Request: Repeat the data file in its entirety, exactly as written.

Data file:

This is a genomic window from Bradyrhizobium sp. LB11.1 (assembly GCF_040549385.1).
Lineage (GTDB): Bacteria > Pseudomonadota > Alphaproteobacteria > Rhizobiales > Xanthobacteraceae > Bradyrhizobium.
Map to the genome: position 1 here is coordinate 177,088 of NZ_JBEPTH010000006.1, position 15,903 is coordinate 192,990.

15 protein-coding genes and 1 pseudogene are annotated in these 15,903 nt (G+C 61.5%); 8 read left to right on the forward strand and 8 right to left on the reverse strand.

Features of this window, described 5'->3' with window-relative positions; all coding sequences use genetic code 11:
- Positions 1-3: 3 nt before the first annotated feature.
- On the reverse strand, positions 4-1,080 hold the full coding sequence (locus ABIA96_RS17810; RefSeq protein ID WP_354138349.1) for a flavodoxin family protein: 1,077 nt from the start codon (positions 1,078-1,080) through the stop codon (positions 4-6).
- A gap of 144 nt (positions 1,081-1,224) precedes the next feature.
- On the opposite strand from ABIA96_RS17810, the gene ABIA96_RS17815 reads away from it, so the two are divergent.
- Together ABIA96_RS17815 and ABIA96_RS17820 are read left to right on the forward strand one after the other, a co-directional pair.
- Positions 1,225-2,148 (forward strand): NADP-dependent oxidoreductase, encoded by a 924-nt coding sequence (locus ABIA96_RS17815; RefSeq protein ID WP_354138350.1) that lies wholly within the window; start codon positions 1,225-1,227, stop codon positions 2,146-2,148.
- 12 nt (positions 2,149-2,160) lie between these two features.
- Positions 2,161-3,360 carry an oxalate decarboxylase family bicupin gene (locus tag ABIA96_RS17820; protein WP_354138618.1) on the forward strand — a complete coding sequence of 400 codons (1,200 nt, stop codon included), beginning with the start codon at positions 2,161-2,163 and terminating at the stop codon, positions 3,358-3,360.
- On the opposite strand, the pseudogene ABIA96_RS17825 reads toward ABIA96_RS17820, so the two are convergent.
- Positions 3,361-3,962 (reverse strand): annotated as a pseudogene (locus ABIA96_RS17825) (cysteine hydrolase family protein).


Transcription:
This is a genomic window from Bradyrhizobium sp. LB11.1 (assembly GCF_040549385.1).
Lineage (GTDB): Bacteria > Pseudomonadota > Alphaproteobacteria > Rhizobiales > Xanthobacteraceae > Bradyrhizobium.
Map to the genome: position 1 here is coordinate 177,088 of NZ_JBEPTH010000006.1, position 15,903 is coordinate 192,990.

15 protein-coding genes and 1 pseudogene are annotated in these 15,903 nt (G+C 61.5%); 8 read left to right on the forward strand and 8 right to left on the reverse strand.

Features of this window, described 5'->3' with window-relative positions; all coding sequences use genetic code 11:
- Positions 1-3: 3 nt before the first annotated feature.
- On the reverse strand, positions 4-1,080 hold the full coding sequence (locus ABIA96_RS17810; RefSeq protein ID WP_354138349.1) for a flavodoxin family protein: 1,077 nt from the start codon (positions 1,078-1,080) through the stop codon (positions 4-6).
- A gap of 144 nt (positions 1,081-1,224) precedes the next feature.
- On the opposite strand from ABIA96_RS17810, the gene ABIA96_RS17815 reads away from it, so the two are divergent.
- Together ABIA96_RS17815 and ABIA96_RS17820 are read left to right on the forward strand one after the other, a co-directional pair.
- Positions 1,225-2,148 (forward strand): NADP-dependent oxidoreductase, encoded by a 924-nt coding sequence (locus ABIA96_RS17815; RefSeq protein ID WP_354138350.1) that lies wholly within the window; start codon positions 1,225-1,227, stop codon positions 2,146-2,148.
- 12 nt (positions 2,149-2,160) lie between these two features.
- Positions 2,161-3,360 carry an oxalate decarboxylase family bicupin gene (locus tag ABIA96_RS17820; protein WP_354138618.1) on the forward strand — a complete coding sequence of 400 codons (1,200 nt, stop codon included), beginning with the start codon at positions 2,161-2,163 and terminating at the stop codon, positions 3,358-3,360.
- On the opposite strand, the pseudogene ABIA96_RS17825 reads toward ABIA96_RS17820, so the two are convergent.
- Positions 3,361-3,962 (reverse strand): annotated as a pseudogene (locus ABIA96_RS17825) (cysteine hydrolase family protein).